positivist


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pos·i·tiv·ism

 (pŏz′ĭ-tĭ-vĭz′əm)
n.
1. Philosophy
a. A doctrine contending that sense perceptions are the only admissible basis of human knowledge and precise thought.
b. The application of this doctrine in logic, epistemology, and ethics.
c. The system of Auguste Comte designed to supersede theology and metaphysics and depending on a hierarchy of the sciences, beginning with mathematics and culminating in sociology.
d. Any of several doctrines or viewpoints, often similar to Comte's, that stress attention to actual practice over consideration of what is ideal: "Positivism became the 'scientific' base for authoritarian politics, especially in Mexico and Brazil" (Raymond Carr).
2. The state or quality of being positive.

pos′i·tiv·ist, pos′i·tiv·is′tic adj.
pos′i·tiv·ist n.
American Heritage® Dictionary of the English Language, Fifth Edition. Copyright © 2016 by Houghton Mifflin Harcourt Publishing Company. Published by Houghton Mifflin Harcourt Publishing Company. All rights reserved.
ThesaurusAntonymsRelated WordsSynonymsLegend:
Noun1.positivist - someone who emphasizes observable facts and excludes metaphysical speculation about origins or ultimate causes
nonreligious person - a person who does not manifest devotion to a deity
logical positivist - someone who maintains that any statement that cannot be verified empirically is meaningless
Adj.1.positivist - of or relating to positivism; "positivist thinkers"; "positivist doctrine"; "positive philosophy"
Based on WordNet 3.0, Farlex clipart collection. © 2003-2012 Princeton University, Farlex Inc.
Translations

positivist

[ˈpɒzɪtɪvɪst]
A. ADJpositivista
B. Npositivista mf
Collins Spanish Dictionary - Complete and Unabridged 8th Edition 2005 © William Collins Sons & Co. Ltd. 1971, 1988 © HarperCollins Publishers 1992, 1993, 1996, 1997, 2000, 2003, 2005

positivist

[ˈpɒzɪtɪvɪst] npositiviste m/f
Collins English/French Electronic Resource. © HarperCollins Publishers 2005

positivist

nPositivist(in) m(f)
Collins German Dictionary – Complete and Unabridged 7th Edition 2005. © William Collins Sons & Co. Ltd. 1980 © HarperCollins Publishers 1991, 1997, 1999, 2004, 2005, 2007
References in periodicals archive ?
Organized into five chapters, the text begins by problematizing the use of positivist methods in sociocultural inquiry, specifically, the protocols of natural sciences that "authorize coders to isolate facts from their individually meaningful contexts and then throw these bits into an independent diagram that challenges our imagination" (p.
This Article argues against a positivist view of international environmental law that (i) conceives of states as unitary entities that speak with one voice in pursuit of a single national interest, (1) and that focuses on (ii) authoritative sources of law and (iii) the binding force of these sources of law.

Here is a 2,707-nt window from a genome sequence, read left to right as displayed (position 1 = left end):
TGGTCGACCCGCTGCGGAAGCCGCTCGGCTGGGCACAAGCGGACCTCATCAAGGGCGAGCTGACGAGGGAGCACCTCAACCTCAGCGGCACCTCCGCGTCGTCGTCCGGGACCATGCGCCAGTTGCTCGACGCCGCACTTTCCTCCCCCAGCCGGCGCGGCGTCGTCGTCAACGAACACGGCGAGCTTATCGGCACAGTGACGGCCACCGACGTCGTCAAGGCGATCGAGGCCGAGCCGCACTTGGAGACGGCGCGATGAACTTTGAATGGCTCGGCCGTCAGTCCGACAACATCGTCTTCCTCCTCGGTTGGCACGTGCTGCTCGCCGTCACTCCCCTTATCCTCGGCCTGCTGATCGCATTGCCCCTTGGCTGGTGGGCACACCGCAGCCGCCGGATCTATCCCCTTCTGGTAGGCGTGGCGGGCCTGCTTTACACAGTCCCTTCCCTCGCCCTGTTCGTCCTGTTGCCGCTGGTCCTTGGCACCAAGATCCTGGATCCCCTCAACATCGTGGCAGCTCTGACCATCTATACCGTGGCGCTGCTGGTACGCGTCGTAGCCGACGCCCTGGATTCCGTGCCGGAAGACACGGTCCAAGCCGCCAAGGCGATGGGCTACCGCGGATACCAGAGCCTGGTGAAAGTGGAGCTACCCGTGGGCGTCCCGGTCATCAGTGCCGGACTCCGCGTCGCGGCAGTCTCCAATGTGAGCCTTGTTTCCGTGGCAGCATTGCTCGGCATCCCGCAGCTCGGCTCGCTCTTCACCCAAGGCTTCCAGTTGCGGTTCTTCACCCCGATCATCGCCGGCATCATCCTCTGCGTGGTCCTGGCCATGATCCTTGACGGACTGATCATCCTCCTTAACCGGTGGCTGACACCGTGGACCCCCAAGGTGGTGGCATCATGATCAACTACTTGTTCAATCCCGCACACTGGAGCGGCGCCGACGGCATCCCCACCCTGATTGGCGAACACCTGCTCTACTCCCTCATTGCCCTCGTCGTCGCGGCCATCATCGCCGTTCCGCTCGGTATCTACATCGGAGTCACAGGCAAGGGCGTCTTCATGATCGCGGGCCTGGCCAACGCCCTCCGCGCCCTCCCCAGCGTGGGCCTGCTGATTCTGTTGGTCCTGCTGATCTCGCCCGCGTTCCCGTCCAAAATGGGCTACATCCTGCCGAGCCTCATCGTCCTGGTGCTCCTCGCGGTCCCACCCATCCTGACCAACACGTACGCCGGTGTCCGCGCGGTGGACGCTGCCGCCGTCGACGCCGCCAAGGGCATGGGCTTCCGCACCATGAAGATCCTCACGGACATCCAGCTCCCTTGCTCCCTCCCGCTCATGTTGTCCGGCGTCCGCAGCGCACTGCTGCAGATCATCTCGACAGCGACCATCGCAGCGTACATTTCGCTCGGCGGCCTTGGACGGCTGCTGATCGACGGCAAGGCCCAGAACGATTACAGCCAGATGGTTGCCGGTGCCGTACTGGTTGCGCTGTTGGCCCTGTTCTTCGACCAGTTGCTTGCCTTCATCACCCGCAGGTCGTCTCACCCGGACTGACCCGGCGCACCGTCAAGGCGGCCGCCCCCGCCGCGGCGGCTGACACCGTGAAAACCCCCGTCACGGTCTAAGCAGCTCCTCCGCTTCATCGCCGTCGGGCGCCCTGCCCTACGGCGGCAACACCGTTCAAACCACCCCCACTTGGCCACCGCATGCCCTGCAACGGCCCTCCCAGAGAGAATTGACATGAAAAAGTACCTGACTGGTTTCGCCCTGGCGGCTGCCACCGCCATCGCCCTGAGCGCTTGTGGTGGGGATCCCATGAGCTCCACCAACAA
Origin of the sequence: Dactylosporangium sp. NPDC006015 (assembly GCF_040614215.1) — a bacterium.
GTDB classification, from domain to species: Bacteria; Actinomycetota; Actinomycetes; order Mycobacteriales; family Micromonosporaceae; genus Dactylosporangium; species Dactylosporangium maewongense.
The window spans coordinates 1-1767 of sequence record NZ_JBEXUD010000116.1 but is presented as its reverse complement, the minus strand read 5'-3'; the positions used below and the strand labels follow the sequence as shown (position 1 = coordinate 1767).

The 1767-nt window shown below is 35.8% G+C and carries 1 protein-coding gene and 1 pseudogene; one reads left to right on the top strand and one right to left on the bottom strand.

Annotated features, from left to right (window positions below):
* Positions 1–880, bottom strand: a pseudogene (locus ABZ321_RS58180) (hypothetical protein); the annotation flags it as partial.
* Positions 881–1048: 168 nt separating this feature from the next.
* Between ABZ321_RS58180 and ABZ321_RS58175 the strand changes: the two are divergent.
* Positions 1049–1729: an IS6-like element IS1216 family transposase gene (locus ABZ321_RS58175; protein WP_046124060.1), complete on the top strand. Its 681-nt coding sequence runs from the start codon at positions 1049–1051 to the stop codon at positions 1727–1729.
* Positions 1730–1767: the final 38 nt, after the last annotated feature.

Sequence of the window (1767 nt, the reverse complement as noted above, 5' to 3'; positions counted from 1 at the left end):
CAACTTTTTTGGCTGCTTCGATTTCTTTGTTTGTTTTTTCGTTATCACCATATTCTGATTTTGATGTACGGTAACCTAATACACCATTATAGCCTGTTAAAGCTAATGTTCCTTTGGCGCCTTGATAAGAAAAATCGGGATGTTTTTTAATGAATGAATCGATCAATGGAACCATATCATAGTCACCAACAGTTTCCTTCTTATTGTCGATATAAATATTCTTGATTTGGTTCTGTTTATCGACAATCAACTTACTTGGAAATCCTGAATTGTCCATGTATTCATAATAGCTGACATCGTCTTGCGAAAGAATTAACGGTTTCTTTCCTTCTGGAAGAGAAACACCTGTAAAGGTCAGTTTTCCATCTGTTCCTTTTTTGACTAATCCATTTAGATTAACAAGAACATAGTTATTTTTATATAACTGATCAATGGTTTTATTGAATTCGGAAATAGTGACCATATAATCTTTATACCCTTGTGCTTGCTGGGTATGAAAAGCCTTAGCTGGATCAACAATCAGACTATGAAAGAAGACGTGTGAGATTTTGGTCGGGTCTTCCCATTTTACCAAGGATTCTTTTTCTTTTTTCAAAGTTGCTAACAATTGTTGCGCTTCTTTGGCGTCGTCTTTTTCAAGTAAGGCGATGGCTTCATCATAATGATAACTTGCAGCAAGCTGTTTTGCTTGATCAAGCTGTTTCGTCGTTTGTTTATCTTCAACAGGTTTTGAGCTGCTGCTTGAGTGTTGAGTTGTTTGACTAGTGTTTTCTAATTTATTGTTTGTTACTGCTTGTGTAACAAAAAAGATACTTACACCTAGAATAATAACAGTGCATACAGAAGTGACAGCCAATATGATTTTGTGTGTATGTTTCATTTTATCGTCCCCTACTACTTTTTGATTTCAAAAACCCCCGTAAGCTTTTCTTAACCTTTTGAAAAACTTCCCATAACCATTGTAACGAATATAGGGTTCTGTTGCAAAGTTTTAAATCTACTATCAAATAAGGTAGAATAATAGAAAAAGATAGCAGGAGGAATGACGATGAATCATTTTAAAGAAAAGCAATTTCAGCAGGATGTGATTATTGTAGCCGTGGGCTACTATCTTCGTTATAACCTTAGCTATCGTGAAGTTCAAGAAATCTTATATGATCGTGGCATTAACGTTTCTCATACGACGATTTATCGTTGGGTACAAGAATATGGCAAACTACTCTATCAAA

While my entry point is from the perspective of a (mostly) quantitative researcher who is (loosely) in the "positivist" tradition (i.e., the application of scientific methods to social phenomena in order to identify generalizable, verifiable, replicable, and falsifiable causal relationships), I compare and contrast this approach with both "critical studies" (i.e., research designed to illuminate and challenge social, economic, political, and cultural structures and processes of domination and subordination) and "cultural studies" (i.e., research designed to uncover the ways in which meaning is inferred on and from the artifacts and experiences of everyday life).
This Article aims to fill that gap by revisiting the intellectual context in which the entrapment defense arose and, in particular, by linking the doctrine's development to the contributions and arguments of positivist criminology.
The Positivist, Pompous, Polite, Plum Environment of the Literary Milieu in America Philip Larkin Reviewed by Paul Muldoon in the New York Times
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The text avoids leading anti-imperialist MPs and pays much more attention to the contribution of Positivist and socialist thinkers.
The positivist approach to explaining law looks at first quite plausible: to know how to decide a case we must first identify the legal norm that governs the case, and to know that we need to know how to identify legal norms in general.
The court could be seen as adopting a positivist conception of international law, in which it mechanically interpreted article 51 of the United Nations Charter.
Gibson analyzes Italian prisons between unification and World War I, when the new Italian state developed a hybrid prison system based primarily on positivist principles, but also incorporated characteristics from its Catholic and Enlightenment past.
The challenge to the positivist epistemology was undertaken during the course of the third great debate in IR.
The positivist approach to heritage is grounded in the historic fabric of a building, and privileges the building as an object.